by Brian Ashmankus, Pax Christi Central Massachusetts

blackmenjail(1)Two years ago, Pax Christi Central Massachusetts was contacted by a group of parishioners from Our Lady of Guadalupe Community in Shirley, MA who wanted to know more about Pax Christi and its vision. After an initial introduction about Pax Christi and our small group efforts, they eagerly encouraged us to come back so they might learn more and become a part of our group. This past August we began meeting regularly with them and have officially integrated them as Pax Christi Central MA/Our Lady of Guadalupe. What took so long? Our Lady of Guadalupe is located inside of the medium security prison at MCI Shirley and its members are all inmates.

Pax Christi was born inside a prison of French resisters during World War II when Bishop Theas called on them to love their enemies – Germany. Now we are bringing Pax Christi full circle with (as far as we can find) the first chapter located inside of a prison, precisely where the ideals of justice, peace and nonviolence are needed most (and often the most difficult to follow).

Although we will never be able to actually join both groups together, we have tried to maintain a unity in our activities. We use Mary Lou Kownacki’s book Love Beyond Measure: A Spirituality of Nonviolence as a basis for instruction and adapt the chapters for the prison environment. Meanwhile the rest of our group “on the outside” meets monthly to discuss the book but without the editing. Pax Christi Massachusetts has generously given us a grant to purchase copies of this wonderful book for 30 inmates.

The three of us who visit our new Pax Christi members in the prison agree that this has been a very rewarding experience. When we signed up for the task, we expected it to be a ministry TO the inmates; now we realize it is a ministry WITH the inmates. Together we are journeying to be more understanding, more forgiving, and more nonviolent in thought, word, and deed. Together we will work to make this world, wherever we find ourselves, a more nonviolent and just place by prayer and, when we can, by our actions. We are also most humbled and honored that we are able to share the Eucharist after each session.

Even before our invitation to the prison, the congregation of Our Lady of Guadalupe was and still is very active in numerous ministries, and we are only adding to the work already being done by God through them. They raise money each year for Toys for Tots by receiving pledges to walk multiple miles around the exercise yard. And they have gone cell to cell seeking donations to help stock food pantries in the local area outside of the prison. In this effort they told us of an inmate who gave $1 of the $1.50 he had in his account toward the cause, an excellent example of Christ’s teaching of the poor widow in action. In addition, they do letter campaign writing of support and change. A recent effort was to allow dying, long-term prisoners to be home with their families. It is interesting to note that besides being the first chapter of Pax Christi in a prison, they are also the first chapter in a prison of the Thomas Merton Society, and both were started at approximately the same time.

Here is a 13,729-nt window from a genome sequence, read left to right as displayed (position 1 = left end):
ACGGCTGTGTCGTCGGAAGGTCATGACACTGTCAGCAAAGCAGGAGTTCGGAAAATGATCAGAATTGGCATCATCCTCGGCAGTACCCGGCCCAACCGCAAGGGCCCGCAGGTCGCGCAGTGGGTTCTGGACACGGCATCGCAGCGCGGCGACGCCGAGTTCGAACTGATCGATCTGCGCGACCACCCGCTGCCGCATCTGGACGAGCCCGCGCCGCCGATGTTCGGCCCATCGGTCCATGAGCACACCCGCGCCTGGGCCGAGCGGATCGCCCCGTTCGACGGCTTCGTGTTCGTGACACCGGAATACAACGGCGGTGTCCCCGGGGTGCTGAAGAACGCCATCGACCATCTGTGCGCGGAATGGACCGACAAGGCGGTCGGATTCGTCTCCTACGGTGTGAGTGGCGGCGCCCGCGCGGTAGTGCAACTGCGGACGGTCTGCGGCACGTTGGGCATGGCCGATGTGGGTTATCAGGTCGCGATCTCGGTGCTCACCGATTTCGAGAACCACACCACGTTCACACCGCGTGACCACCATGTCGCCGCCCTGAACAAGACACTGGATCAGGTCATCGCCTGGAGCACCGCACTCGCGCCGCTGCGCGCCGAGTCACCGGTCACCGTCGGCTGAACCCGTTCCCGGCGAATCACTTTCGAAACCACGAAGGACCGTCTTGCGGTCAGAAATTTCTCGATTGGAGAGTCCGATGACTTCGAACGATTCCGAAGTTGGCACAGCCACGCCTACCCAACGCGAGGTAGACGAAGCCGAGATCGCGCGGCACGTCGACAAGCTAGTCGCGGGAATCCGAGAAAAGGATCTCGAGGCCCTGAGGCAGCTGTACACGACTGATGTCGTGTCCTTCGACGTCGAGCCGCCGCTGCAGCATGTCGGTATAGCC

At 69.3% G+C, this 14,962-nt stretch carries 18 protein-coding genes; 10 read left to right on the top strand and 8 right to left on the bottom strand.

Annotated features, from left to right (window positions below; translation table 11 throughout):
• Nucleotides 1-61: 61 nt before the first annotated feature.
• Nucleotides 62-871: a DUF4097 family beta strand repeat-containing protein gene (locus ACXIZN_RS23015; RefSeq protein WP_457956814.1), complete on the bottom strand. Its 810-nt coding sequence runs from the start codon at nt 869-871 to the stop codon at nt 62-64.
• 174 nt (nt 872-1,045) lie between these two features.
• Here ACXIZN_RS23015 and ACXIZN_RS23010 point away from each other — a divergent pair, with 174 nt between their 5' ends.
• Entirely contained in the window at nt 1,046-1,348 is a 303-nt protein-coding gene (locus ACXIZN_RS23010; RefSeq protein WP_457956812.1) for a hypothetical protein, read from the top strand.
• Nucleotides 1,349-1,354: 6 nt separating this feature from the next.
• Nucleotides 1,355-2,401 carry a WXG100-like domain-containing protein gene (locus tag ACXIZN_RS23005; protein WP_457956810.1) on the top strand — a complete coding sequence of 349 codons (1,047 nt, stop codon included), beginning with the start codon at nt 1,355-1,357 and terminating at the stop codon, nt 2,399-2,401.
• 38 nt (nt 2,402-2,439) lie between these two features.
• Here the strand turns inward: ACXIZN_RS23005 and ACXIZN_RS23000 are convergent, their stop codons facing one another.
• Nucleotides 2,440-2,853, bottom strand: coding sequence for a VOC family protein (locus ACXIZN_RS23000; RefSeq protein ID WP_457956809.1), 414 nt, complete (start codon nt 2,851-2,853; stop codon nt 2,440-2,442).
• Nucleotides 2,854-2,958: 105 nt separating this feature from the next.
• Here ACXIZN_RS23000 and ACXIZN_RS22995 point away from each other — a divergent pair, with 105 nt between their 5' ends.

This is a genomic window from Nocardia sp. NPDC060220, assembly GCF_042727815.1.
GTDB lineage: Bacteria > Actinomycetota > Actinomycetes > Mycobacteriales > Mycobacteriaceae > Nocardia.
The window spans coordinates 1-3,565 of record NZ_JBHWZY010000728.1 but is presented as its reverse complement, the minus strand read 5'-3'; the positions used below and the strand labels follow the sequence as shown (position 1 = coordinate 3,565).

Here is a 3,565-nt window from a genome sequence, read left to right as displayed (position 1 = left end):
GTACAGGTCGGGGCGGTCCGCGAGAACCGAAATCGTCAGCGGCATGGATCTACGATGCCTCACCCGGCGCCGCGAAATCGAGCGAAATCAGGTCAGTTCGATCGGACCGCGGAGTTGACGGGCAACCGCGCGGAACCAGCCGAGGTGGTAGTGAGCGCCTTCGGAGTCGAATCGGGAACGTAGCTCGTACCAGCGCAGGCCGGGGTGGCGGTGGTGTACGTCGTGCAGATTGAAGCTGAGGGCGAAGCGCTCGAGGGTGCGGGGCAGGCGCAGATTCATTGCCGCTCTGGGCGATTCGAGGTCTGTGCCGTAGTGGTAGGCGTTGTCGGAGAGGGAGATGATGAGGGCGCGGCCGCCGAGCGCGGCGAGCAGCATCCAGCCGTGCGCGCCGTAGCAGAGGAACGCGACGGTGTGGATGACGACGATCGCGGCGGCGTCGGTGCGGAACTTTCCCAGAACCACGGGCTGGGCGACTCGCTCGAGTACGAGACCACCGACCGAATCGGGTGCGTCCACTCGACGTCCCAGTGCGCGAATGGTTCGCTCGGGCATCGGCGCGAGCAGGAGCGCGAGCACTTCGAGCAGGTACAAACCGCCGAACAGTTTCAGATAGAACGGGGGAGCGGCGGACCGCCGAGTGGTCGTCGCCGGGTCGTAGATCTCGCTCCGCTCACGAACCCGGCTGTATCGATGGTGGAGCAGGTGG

This ministry is not without its great and unique challenges. We do not know which way to go next or where it will ultimately lead. We have no particular expertise. As Bishop Oscar Romero said, “We plant seeds that one day will grow. We water seeds already planted, knowing that they hold future promise.” But we have a desire to do God’s work both inside and outside of this prison and a mantra that we repeat together before every session: “Holy Spirit, go before us and lead the way.”

Because we have no actual prison resources to work with, we hope to develop a handbook so that future Pax Christi groups will have the benefit of our experience if they too are led by the spirit to prison ministry. But we are still in the early stages of our work and we ask for prayers and support of our fellow Pax Christi members.

Article written with the collaborative efforts of Brian Ashmankus, and Charlotte and Roger Stanley of Pax Christi Central MA.

3 thoughts on “NEWS: Pax Christi Central MA partners with prisoners for unique group

  1. I wish to thank you for this, I wrote to a prisoner in another state for fourteen years and we had a journey that I shall never forget. We all must remember that people get out of prison at some point it is good for them to have someone on the outside to communicate with again thank you for this work.

  2. Thank you for sharing. I’m a Pax Christi member and have been a P2 visitor at our local jail for years. I usually share scriptures with the person, and will send, through publishing companies, booklets/books that might help them. I will have to check out Mary Lou’s book. Her prayer card is excellent.

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